• Once the purchase order is approved, the vendor is notified, and the talent is informed of the assignment location and term. Other relevant information is also provided, such as the manager at the workplace company. Box [0037] 450 represents the talent beginning to work. The talent fills reports time, which is compiled by server 110, and the begin and end dates are also tracked in the server.
  • At [0038] 470, reports are created as requested, or automatically generated in accordance with workflow rules. Further invoicing for each vendor is summarized as desired by the workplace, proofed for accuracy and then presented for direct payment to each vendor, In one embodiment, automatic reminders of an approaching end date are sent to designated parties to assist in managing the talent. Having all data related to talent from multiple vendors in a single system provides the ability to manage the procurement and administration of talent much more easily than dealing with each vendor separately.
  • FIG. 5 is a screen shot of a menu created by the server [0039] 110 that identifies functions for a staffing vendor. It allows selection of creating new purchase orders, extending a purchase order, confirming approval of purchase orders, checking rejected purchase orders, checking purchase orders waiting for approval, reviewing talent time sheets, adding or editing talent, reporting, and obtaining a list of service locations. These functions allow the vendor much easier access to information to facilitate following up on purchase orders that are not approved.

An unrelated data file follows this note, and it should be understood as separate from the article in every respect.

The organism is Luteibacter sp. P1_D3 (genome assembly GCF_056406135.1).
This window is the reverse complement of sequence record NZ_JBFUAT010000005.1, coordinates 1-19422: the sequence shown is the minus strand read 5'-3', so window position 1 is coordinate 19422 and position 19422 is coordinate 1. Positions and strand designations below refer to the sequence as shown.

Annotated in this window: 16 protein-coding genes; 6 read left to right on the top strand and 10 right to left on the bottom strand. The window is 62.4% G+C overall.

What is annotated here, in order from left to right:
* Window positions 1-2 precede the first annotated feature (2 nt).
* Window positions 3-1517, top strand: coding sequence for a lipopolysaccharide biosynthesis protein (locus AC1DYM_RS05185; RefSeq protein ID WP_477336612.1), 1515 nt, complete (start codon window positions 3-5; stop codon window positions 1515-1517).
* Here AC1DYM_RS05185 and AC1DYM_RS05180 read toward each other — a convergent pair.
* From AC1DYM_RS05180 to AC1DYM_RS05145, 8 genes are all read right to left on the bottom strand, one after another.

• FIG. 6 is a screen shot of a purchase order request interface created by a vendor from a workplace company template. The purchase order request interface has multiple fields to both identify the talent, the staffing vendor, the staffing buyer at the workplace company, the start and stop dates, the hourly bill and pay-rate, job skill description, order type and email address of the talent. This menu will vary depending on the contract in place as described by rules and templates. In some embodiments, the purchase order may look the same for different companies if each selected a standard or default template for purchase orders. [0040]
  • FIG. 7 is a screen shot of a staffing vendor discover interface provided by the server [0041] 110. In this version of the screen, the user has requested a check for all job types for which a specified location might have staffing needs. A list of such job types is provided from the database 115 that includes job ID, category name, and job name. Check boxes are provided for selecting the jobs to obtain further information, such as a workplace contact for each job to see if a purchase order should be created.